And so there's all sorts of [00:54:00] things in there, but there's a lot about loons and um, and people have, uh, gravitated towards that blog and when. People heard that there were funding problems. I've gotten a lot of folks to step up and, uh, at least they've gotten me to the stage now where in Minnesota, um, there's enough funding for me to put a sort of a skeleton team together to kind of keep kind of tread water, I guess you could say, in, in Minnesota.

So I could keep fu uh, I can, I can head back there and collect data early in the year and, um, to, on, to, to see which marked birds are, have come back to try to look at, to see if we can say something about nesting in the middle of the year. And then to go late in the year to, to see where, which tear, uh, which para, uh, Territorial pairs have chicks so that we can, we can capture some of those birds and mark them and continue to expand our population.

So we've got funding to just, you know, just barely enough to get that, to kind of [00:55:00] keep the project going. But we really want to get to the next level where we're able to do careful analyses, make frequent observational visits to these territories, about 105 territories in Minnesota, just as we do in Wisconsin.

So that, so that we can get really accurate information about nesting behavior, about the ages of chicks, because that turns out to be critical to our ability to, to, to measure the mass of the chicks. Uh, we have to adjust for age in order to see whether the mass is declined in Minnesota as it has in Wisconsin.

So without a full flung effort, the full funding. Um, it's, uh, it's hard for us to get as high quality data as, as we like in order to ask the questions about water clarity and, and black fly impacts, uh, that we would like to. So, so we're kind of, we're stuck, uh, at a stage where, uh, and, and we're happy to be at the stage where we are, where this replacement, this funding that we lost a couple of months ago, we've, we've [00:56:00] gotten, uh, a lot of that back and, uh, but we're, we're not able to put together a full, a full field team, uh, regular field team in Minnesota.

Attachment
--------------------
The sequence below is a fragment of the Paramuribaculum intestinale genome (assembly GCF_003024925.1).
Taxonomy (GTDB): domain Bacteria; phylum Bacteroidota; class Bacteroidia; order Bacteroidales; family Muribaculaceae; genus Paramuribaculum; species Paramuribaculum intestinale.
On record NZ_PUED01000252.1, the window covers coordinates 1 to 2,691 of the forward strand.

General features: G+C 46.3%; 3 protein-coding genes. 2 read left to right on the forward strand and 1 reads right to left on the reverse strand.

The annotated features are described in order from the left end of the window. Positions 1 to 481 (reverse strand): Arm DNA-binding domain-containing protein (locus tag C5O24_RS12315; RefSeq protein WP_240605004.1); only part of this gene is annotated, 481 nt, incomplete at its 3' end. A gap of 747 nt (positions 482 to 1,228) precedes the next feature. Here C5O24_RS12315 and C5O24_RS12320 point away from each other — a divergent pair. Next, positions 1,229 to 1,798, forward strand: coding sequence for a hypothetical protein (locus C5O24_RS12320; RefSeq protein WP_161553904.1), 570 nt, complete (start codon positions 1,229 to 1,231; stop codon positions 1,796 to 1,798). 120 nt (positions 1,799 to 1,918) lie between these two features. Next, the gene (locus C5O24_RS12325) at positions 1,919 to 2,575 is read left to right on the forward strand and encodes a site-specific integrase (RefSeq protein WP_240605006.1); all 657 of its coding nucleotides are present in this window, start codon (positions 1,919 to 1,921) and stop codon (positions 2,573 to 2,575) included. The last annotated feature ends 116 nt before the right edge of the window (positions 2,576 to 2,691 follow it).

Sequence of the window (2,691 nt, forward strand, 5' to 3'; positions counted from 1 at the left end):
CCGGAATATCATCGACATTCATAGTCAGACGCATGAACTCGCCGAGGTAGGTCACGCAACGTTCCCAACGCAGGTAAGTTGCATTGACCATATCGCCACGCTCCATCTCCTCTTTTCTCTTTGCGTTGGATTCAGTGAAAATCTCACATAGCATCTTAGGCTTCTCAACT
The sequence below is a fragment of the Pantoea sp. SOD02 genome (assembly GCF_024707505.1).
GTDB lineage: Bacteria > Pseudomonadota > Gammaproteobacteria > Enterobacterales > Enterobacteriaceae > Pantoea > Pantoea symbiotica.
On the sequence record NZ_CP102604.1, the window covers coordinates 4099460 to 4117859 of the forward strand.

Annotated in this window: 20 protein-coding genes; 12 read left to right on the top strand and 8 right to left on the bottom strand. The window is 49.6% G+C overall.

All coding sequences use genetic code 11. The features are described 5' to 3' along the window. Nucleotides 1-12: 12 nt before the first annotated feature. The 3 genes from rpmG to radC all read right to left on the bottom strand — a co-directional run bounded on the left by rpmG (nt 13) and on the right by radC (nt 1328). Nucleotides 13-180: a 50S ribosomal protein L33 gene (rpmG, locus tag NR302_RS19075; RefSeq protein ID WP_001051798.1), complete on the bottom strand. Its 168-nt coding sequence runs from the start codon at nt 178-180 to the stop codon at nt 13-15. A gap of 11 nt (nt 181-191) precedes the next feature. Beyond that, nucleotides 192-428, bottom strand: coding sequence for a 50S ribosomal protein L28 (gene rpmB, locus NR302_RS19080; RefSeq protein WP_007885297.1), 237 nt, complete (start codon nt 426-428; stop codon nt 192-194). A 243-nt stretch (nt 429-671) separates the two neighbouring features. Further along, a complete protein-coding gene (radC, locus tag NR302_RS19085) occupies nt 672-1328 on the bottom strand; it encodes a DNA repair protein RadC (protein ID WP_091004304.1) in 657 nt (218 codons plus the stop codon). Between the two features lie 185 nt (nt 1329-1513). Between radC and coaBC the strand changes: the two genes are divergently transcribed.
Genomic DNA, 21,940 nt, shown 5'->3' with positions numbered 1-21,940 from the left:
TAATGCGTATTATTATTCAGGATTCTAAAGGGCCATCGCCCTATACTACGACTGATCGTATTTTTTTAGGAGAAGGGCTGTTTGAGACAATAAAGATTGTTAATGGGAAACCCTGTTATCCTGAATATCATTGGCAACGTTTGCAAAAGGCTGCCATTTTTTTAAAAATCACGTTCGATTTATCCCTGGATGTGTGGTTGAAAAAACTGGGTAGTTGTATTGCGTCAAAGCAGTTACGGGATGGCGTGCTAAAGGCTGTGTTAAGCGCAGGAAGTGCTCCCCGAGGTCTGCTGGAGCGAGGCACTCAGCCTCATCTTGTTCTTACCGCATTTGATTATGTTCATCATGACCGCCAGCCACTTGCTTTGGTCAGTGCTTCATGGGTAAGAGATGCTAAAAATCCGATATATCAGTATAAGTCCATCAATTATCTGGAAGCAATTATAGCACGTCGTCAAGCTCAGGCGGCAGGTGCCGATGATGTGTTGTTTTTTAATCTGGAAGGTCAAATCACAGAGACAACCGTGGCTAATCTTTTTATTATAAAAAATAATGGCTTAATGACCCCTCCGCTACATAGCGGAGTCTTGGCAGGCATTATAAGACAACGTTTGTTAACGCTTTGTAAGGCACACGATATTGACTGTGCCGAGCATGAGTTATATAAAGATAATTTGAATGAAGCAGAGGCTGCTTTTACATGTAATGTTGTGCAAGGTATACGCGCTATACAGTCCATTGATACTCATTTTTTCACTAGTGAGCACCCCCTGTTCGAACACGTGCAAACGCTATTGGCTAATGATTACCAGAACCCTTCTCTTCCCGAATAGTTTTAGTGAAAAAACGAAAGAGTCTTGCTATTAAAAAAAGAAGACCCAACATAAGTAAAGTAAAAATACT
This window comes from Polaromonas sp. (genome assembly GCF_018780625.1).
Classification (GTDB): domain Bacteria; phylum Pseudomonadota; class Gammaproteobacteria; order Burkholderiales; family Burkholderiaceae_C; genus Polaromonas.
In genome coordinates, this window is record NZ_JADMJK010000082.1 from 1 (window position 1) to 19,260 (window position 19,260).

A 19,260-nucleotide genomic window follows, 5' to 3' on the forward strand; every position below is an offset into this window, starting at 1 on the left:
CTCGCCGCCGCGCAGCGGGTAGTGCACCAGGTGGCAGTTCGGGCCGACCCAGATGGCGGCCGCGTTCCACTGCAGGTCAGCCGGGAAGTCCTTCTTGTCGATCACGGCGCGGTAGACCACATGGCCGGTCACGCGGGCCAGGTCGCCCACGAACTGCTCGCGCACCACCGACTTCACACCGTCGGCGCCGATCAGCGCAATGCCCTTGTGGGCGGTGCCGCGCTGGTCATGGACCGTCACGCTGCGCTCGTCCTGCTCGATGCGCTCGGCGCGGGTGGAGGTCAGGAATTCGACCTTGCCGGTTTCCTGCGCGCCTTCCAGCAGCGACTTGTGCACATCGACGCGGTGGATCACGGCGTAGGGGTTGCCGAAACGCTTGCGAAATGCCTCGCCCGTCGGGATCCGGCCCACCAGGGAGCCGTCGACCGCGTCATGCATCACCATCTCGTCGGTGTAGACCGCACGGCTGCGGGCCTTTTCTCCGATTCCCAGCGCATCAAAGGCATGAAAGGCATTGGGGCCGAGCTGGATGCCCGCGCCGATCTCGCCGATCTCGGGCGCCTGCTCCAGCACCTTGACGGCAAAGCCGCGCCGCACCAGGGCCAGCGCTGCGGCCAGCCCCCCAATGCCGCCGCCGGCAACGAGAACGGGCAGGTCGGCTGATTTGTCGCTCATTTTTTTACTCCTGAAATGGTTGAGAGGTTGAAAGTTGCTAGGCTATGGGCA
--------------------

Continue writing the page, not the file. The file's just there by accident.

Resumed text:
And that, and I, you know, I'm a little, I. I'm pretty anxious about that. That's why, that's why we're, we're asking for whatever help people, people feel they can give us. Cuz we'd like to be able to get to the point where we can say, here's how min loons are doing in Minnesota. And then if they're struggling, let's go the next step and see what recommendations we can make for turning things around.

Marcus Ewing: Yeah. And we, we kind of glitched there for a second. I don't know if you noticed that or not. Oh yeah. But, um, where, you know, for, and I think the, the loon you talked about it, it's, it's just such this iconic bird, especially in the Midwest and for so many of us, I mean, you and I both shared our stories for people who, you know, want to get involved.

Right. For, you know, we have a, you know, I I would say a healthy listenership, um, on the podcast. And I think, um, a lot of 'em are very like-minded when it comes to [00:57:00] conservation and to, um, you know, kind of a, a call to arms, if you will. When, when we see an issue and we know that we can help contribute, um, To that in some way, shape or form.

So where can people, you know, if they, you know, if they have, you know, $25, if they have $50, whatever the case is, right, whatever they can contribute, where can people, um, go and, you know, learn more about the, uh, is it just at the Loon project where they can just learn more about the work that you're doing, where they can possibly donate or send donations to?

Walter Piper: Yes. Um, again, it's, it's loon project. Just Loon project all run together. One, one word, loon g. And we have a lot of information there about, um, what the goals are, what our recent findings have been, uh, the about why we study birds. Why do, why we study loons, why do we mark loons? What, what, um, what have we found out over the years?

Uh, who's involved? Who are the pe? Who am I, who are the people involved in the project? Uh, there's also a publications [00:58:00] link. So you can see the publications, uh, that we've made over the years. Um, some of them on behavior that, that I described some of them on conservation. More recently, they're more focused on conservation and there's a donate page as well.